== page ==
If you listen to stock traders, a lot of their focus is inevitably on the US-China trade war. Any rumor that floats the idea that trade relations are improving between the two nations moves stocks up a bit. And any rumor to the contrary punches them back down.
But does it miss the point?
If we look at the broader picture, conflict between the US and China is going to be with us for a very long time. It isn’t going to be resolved based on a trade resolution or based on what policymakers happen to be in place. It goes beyond basic disagreements over trade balances.
There are broader issues at play with respect to market competition, militarism, market access, property rights, intellectual property, cybersecurity, and so on, that are symptomatic of a deeper underlying conflict.
It can involve capital, too. For example, the US relies heavily on China to help fund its deficits and keep borrowing costs low because of the way China purchases US Treasury bonds. On all of these matters, both nations are at odds even if the main headline right now is about trade. This range of issues is insufficiently appreciated.
Much of it is cultural. The US is a nation of individuals, where the basis is to largely govern based on what’s best for the individual (for example, the protection of individual liberty and freedom). China predominantly makes decisions based on what’s perceived to be best for the state as a whole, thinking of the country and its citizens as a large family. Accordingly, there is a stark contrast in the different ways, beliefs, and attitudes of handling certain situations.
For example, the Chinese government will regulate celebrity gossip and prohibit hip hop songs with crass lyrics and hip hop artists who feature tattoos, believing those things don’t promote the right values that are in the best interests of the country. In the US, and most of “western” society, most would find such measures objectionable in that those shouldn’t be under the purview of a central government.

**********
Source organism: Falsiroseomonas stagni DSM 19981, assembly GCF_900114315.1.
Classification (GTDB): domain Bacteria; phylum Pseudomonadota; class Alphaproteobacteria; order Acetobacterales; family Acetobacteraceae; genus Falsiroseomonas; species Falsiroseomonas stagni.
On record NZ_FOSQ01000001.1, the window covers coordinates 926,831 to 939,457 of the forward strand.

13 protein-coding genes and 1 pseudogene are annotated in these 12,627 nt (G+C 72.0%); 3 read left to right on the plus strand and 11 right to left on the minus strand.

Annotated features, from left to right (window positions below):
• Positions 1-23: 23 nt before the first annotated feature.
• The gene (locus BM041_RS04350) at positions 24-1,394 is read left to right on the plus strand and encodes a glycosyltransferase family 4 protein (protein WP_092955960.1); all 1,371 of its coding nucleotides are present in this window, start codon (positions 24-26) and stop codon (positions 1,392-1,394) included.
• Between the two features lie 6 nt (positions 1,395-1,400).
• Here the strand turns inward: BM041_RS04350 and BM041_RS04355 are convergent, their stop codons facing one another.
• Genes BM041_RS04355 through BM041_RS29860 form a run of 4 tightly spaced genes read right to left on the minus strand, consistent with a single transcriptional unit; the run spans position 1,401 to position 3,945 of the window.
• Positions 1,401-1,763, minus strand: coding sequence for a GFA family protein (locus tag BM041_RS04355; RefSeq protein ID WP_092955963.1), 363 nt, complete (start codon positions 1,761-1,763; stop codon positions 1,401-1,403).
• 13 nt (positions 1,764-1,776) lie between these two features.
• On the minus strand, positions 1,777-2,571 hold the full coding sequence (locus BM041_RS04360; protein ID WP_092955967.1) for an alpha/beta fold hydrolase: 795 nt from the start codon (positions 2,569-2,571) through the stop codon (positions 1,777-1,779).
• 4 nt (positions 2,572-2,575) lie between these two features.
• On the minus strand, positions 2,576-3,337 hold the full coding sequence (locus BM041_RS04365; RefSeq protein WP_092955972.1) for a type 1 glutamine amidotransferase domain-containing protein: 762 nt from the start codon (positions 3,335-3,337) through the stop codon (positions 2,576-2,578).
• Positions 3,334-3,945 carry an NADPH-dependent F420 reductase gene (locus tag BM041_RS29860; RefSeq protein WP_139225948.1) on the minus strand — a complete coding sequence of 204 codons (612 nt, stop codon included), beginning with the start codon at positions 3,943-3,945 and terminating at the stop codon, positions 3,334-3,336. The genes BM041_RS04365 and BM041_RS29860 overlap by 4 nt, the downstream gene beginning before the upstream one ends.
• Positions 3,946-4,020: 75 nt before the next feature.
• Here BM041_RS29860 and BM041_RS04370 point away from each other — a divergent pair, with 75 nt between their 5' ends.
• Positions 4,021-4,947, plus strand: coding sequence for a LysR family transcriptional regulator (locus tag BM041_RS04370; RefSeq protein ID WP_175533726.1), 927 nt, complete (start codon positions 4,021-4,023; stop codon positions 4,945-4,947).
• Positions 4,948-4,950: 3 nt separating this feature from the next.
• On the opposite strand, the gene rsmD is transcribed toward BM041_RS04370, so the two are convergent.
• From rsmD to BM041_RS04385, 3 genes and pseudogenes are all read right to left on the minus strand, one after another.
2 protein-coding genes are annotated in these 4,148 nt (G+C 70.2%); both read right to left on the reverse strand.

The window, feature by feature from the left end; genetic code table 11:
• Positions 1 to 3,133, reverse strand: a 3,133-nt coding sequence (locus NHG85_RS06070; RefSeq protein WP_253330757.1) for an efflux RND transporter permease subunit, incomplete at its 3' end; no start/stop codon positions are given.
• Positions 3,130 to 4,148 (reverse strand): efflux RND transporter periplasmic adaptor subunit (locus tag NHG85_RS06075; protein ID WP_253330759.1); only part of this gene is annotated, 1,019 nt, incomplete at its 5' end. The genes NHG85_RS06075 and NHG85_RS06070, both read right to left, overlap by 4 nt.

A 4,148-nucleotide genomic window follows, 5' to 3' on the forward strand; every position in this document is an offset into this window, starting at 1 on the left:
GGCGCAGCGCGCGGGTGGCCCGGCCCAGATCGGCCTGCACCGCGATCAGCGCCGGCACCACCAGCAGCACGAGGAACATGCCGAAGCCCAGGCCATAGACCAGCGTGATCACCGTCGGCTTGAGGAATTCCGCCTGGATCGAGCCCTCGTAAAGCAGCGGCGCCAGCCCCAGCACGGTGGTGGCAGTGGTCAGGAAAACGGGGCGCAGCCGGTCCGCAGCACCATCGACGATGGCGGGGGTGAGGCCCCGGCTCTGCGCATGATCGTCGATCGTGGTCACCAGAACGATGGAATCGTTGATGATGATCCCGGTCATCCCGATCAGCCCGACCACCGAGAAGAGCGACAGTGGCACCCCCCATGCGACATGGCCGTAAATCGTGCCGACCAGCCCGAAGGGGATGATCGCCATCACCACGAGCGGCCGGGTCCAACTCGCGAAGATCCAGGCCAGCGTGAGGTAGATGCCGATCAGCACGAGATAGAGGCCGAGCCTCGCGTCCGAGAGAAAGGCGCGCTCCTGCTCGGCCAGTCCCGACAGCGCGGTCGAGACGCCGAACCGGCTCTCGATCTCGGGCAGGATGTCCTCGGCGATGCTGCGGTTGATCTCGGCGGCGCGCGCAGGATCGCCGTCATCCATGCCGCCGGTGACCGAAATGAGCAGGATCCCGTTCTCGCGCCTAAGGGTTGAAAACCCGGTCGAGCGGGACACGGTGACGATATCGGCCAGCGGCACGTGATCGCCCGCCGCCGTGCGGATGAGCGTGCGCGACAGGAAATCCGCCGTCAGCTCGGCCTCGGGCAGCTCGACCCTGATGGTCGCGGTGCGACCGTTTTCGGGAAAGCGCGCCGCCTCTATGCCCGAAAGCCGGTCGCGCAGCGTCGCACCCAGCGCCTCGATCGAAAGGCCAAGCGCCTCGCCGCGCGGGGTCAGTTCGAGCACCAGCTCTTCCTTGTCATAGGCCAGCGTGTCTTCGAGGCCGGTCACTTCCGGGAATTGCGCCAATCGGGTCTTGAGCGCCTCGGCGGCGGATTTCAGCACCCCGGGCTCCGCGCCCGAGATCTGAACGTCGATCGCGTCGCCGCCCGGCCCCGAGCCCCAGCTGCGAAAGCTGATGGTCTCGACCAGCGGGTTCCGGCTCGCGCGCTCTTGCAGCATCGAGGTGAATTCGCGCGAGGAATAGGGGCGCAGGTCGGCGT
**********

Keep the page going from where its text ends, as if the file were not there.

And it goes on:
When one power rises to challenge another, as China is doing with the US, there tends to be conflict in various forms. That isn’t going to go away based on some new ostensible cooperation or thawing of trade relations. Trade can be handled and they can get past that. But other issues are more endemic.
Beyond the Trade War: Risks for Financial Markets
All of these risks very much have material implications for financial markets beyond the trade war itself.
Even though certain types of risk events happen infrequently or haven’t happened in our lifetimes, it’s imprudent to not heed caution to them. Those are always certain things you can’t anticipate and you need to be as immune as possible to them. You can’t predict some major geopolitical events that can cause particular markets to shift 20% or more in a single day. For example:
July 30, 1914; February 1, 1917; September 17, 1939; December 7, 1941; June 25, 1950; December 22, 1973; November 4, 1979; January 17, 1991; September 11, 2001.
When you look back on history over the centuries and millennia, when one major power challenges another you either get war – as in a legitimate shooting war, not the co-opted term for the trade dispute – because one country wants to maintain power while the challenging country wants to increase its own influence. Or you get exceptionable measures to avoid those every time.
It is very important to recognize broader geopolitical shifts and to be able to anticipate what kind of residual effects these could have on assets and the economy. For traders, this means neutralizing what these effects could have on your portfolio by stress testing how it would have done throughout history. If you think the latest volatility in stocks, commodities, and other financial markets has been high, markets can easily do many multiples of that (5x, 10x, or more). They’ve done it in the past.
Traders should think about their diversification and avoid being excessively exposed to potential risk events that they have no control over.